Where the Spirit of the Lord is, there is liberty. First spiritually, then in other ways politically and economically.
The Current Rise of Tyranny in the West
Given the Biblical pattern described above, and given the tyranny imposed on the formerly free nations of the West by their own governments in the name of fighting Covid, it’s fair to ask whether the West’s current slide into tyranny has anything to do with the West’s rejection of Christ over the past century-plus.
The answer, it seems to this author, is clearly yes. Both Gordon Clark and John Robbins were of that same view. Writing in the Foreword of Clark’s book A Christian View of Men and Things (CVMT), John Robbins made the following important point,
What do the growth and persistence of totalitarianism and war mean? Why is Western civilization collapsing? A Christian View of Men and Things presents the argument that the West is disappearing because Christianity, on which Western civilization was built, has already virtually disappeared in the West. The magnificent superstructure of culture, law, economy, and society that we call Western civilization was built on the foundation of Christian truth. Once belief in that truth was lost – as well as belief in the concept of truth altogether – once the West became atheist or idolatrous, the end of its civilization was inevitable…
It follows that there can be no synthesis of Christianity and non-Biblical views, no condominium, no rapprochement, no détente; indeed, the collapse of the West can be viewed as the collapse of the attempted Thomistic synthesis of human philosophy and Christ. What happened first in the academy happened later in the legislatures and on the battlefields of the world (11-12).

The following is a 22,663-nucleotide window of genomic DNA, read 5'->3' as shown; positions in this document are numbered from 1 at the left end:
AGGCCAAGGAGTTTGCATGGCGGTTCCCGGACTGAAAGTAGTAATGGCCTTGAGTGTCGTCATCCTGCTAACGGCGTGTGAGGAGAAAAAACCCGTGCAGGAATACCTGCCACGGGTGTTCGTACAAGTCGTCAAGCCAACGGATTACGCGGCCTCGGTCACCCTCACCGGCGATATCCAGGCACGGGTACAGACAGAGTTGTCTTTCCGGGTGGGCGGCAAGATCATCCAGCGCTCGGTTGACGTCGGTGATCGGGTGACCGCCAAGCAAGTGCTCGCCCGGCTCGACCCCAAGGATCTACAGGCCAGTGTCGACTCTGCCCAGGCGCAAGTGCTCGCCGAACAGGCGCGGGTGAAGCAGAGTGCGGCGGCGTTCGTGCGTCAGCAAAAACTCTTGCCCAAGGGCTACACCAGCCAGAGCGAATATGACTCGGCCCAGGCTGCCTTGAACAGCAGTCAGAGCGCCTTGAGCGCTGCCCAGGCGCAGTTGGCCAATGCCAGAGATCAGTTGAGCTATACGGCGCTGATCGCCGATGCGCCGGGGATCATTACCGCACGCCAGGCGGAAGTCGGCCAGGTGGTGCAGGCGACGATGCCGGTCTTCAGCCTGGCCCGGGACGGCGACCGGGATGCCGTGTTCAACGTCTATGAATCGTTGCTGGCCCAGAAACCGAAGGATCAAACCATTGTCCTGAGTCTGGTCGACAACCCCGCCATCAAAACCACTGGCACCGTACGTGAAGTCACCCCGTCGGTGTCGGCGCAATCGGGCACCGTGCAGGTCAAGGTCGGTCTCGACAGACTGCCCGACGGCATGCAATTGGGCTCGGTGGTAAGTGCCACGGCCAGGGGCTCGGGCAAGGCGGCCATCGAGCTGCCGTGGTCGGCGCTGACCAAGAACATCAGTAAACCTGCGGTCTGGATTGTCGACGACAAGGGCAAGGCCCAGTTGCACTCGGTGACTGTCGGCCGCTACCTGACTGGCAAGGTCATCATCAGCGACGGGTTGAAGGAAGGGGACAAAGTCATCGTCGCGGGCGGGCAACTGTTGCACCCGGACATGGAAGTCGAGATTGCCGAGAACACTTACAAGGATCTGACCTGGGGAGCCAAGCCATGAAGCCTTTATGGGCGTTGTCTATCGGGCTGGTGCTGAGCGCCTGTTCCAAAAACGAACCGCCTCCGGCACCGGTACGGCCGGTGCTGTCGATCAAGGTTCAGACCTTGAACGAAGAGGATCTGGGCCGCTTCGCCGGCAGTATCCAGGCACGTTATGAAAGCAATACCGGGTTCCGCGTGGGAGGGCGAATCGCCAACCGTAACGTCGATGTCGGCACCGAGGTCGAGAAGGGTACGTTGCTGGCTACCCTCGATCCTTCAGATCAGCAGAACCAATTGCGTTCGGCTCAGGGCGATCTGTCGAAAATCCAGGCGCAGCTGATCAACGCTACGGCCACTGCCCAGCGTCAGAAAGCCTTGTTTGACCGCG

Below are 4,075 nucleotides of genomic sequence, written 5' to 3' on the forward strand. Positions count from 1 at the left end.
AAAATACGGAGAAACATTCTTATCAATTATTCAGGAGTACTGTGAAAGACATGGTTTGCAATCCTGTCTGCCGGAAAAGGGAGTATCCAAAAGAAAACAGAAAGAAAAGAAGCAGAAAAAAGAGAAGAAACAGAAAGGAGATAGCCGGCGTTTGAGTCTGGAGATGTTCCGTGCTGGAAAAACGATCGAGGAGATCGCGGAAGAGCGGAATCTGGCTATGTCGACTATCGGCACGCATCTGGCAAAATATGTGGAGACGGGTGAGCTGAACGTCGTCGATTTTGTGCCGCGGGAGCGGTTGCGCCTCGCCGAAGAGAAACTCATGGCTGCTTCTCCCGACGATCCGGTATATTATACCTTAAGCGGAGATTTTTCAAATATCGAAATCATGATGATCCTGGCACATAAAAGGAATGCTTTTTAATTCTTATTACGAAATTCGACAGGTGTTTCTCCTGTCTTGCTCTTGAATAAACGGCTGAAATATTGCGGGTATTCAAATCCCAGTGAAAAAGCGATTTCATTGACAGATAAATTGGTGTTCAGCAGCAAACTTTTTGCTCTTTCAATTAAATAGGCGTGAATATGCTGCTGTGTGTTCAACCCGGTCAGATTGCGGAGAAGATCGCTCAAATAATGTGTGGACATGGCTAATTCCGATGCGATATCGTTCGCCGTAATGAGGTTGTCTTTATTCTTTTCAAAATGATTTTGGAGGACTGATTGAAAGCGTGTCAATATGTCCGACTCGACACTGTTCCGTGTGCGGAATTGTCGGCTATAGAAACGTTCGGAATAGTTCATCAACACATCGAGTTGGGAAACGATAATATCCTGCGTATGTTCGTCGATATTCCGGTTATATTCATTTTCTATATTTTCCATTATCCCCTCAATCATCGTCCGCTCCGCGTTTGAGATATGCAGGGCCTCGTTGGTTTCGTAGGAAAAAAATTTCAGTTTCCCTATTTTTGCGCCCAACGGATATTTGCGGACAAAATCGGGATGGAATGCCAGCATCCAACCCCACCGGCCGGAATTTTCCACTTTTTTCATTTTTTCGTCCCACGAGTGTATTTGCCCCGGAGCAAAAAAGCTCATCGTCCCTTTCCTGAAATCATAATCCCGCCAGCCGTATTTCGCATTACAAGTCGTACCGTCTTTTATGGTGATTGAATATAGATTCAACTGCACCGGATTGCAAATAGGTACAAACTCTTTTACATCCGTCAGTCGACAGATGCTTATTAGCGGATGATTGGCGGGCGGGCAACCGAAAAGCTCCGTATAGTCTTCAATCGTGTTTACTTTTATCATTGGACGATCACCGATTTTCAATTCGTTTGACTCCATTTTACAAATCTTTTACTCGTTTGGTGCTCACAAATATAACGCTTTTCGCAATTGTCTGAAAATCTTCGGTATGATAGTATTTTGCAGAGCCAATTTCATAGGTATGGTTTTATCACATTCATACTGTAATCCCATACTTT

To bring Robbins’ statements into the current year, the lockdowns, mask and vax mandates, along with a host of other evils – feminism, the homosexual movement, the rise of technocracy and world government, the climate change agenda, the growth of government as well as the power of the central banks that provide the financial fuel to drive that growth and the resulting destruction of the value of the national currencies overseen by these central banks, the justification of permanent deficit spending by Keynesian economics and now the even more aggressive Modern Monetary Theory, abortion, nation-breaking, taxpayer-funded mass migration, and the rise of the power and influence of the Antichrist Roman Catholic Church-State – the rise of which can be traced to the disappearance of Christianity – and by Christianity Gordon Clark, John Robbins and this author mean the express statements and the necessary inferences drawn from them found in the 66 books of the Bible – in the West.